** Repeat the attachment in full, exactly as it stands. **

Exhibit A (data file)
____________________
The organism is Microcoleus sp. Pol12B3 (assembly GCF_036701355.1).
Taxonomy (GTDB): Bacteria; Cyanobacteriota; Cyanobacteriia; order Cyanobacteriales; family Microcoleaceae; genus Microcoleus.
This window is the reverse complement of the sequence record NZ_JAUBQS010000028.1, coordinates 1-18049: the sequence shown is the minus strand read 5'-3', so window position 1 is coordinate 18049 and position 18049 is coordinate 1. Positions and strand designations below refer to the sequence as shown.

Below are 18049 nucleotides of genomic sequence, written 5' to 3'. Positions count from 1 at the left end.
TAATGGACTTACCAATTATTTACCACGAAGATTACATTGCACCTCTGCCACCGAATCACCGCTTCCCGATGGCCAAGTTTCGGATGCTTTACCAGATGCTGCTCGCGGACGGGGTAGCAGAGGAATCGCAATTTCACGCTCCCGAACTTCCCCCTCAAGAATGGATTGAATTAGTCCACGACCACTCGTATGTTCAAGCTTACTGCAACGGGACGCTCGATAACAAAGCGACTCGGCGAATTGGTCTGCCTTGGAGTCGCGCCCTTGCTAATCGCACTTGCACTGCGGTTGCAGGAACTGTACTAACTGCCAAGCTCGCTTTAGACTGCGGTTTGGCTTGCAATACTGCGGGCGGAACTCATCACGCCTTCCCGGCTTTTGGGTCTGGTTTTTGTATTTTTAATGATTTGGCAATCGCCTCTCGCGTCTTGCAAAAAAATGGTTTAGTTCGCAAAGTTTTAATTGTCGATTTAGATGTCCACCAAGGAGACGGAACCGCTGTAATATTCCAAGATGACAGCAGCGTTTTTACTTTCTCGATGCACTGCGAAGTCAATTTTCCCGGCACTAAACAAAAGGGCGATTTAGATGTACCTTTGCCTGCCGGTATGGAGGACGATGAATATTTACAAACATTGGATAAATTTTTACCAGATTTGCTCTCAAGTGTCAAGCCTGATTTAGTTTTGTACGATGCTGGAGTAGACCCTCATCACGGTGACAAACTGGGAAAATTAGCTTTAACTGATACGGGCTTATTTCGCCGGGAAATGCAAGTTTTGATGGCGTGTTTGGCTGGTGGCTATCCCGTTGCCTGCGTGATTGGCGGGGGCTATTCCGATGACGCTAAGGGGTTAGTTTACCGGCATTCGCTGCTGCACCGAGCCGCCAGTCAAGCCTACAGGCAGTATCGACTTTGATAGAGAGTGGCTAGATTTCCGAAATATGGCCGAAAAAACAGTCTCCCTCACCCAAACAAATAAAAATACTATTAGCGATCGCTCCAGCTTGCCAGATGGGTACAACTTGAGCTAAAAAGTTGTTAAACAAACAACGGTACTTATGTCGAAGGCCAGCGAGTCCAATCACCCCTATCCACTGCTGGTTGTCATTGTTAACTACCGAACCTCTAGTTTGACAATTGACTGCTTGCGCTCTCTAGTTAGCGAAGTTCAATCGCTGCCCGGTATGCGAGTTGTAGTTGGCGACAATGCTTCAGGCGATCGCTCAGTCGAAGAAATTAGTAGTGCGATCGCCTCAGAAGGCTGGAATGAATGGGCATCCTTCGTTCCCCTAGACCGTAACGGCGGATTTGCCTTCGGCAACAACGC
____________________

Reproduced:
The organism is Microcoleus sp. Pol12B3 (assembly GCF_036701355.1).
Taxonomy (GTDB): Bacteria; Cyanobacteriota; Cyanobacteriia; order Cyanobacteriales; family Microcoleaceae; genus Microcoleus.
This window is the reverse complement of the sequence record NZ_JAUBQS010000028.1, coordinates 1-18049: the sequence shown is the minus strand read 5'-3', so window position 1 is coordinate 18049 and position 18049 is coordinate 1. Positions and strand designations below refer to the sequence as shown.

Below are 18049 nucleotides of genomic sequence, written 5' to 3'. Positions count from 1 at the left end.
TAATGGACTTACCAATTATTTACCACGAAGATTACATTGCACCTCTGCCACCGAATCACCGCTTCCCGATGGCCAAGTTTCGGATGCTTTACCAGATGCTGCTCGCGGACGGGGTAGCAGAGGAATCGCAATTTCACGCTCCCGAACTTCCCCCTCAAGAATGGATTGAATTAGTCCACGACCACTCGTATGTTCAAGCTTACTGCAACGGGACGCTCGATAACAAAGCGACTCGGCGAATTGGTCTGCCTTGGAGTCGCGCCCTTGCTAATCGCACTTGCACTGCGGTTGCAGGAACTGTACTAACTGCCAAGCTCGCTTTAGACTGCGGTTTGGCTTGCAATACTGCGGGCGGAACTCATCACGCCTTCCCGGCTTTTGGGTCTGGTTTTTGTATTTTTAATGATTTGGCAATCGCCTCTCGCGTCTTGCAAAAAAATGGTTTAGTTCGCAAAGTTTTAATTGTCGATTTAGATGTCCACCAAGGAGACGGAACCGCTGTAATATTCCAAGATGACAGCAGCGTTTTTACTTTCTCGATGCACTGCGAAGTCAATTTTCCCGGCACTAAACAAAAGGGCGATTTAGATGTACCTTTGCCTGCCGGTATGGAGGACGATGAATATTTACAAACATTGGATAAATTTTTACCAGATTTGCTCTCAAGTGTCAAGCCTGATTTAGTTTTGTACGATGCTGGAGTAGACCCTCATCACGGTGACAAACTGGGAAAATTAGCTTTAACTGATACGGGCTTATTTCGCCGGGAAATGCAAGTTTTGATGGCGTGTTTGGCTGGTGGCTATCCCGTTGCCTGCGTGATTGGCGGGGGCTATTCCGATGACGCTAAGGGGTTAGTTTACCGGCATTCGCTGCTGCACCGAGCCGCCAGTCAAGCCTACAGGCAGTATCGACTTTGATAGAGAGTGGCTAGATTTCCGAAATATGGCCGAAAAAACAGTCTCCCTCACCCAAACAAATAAAAATACTATTAGCGATCGCTCCAGCTTGCCAGATGGGTACAACTTGAGCTAAAAAGTTGTTAAACAAACAACGGTACTTATGTCGAAGGCCAGCGAGTCCAATCACCCCTATCCACTGCTGGTTGTCATTGTTAACTACCGAACCTCTAGTTTGACAATTGACTGCTTGCGCTCTCTAGTTAGCGAAGTTCAATCGCTGCCCGGTATGCGAGTTGTAGTTGGCGACAATGCTTCAGGCGATCGCTCAGTCGAAGAAATTAGTAGTGCGATCGCCTCAGAAGGCTGGAATGAATGGGCATCCTTCGTTCCCCTAGACCGTAACGGCGGATTTGCCTTCGGCAACAACGC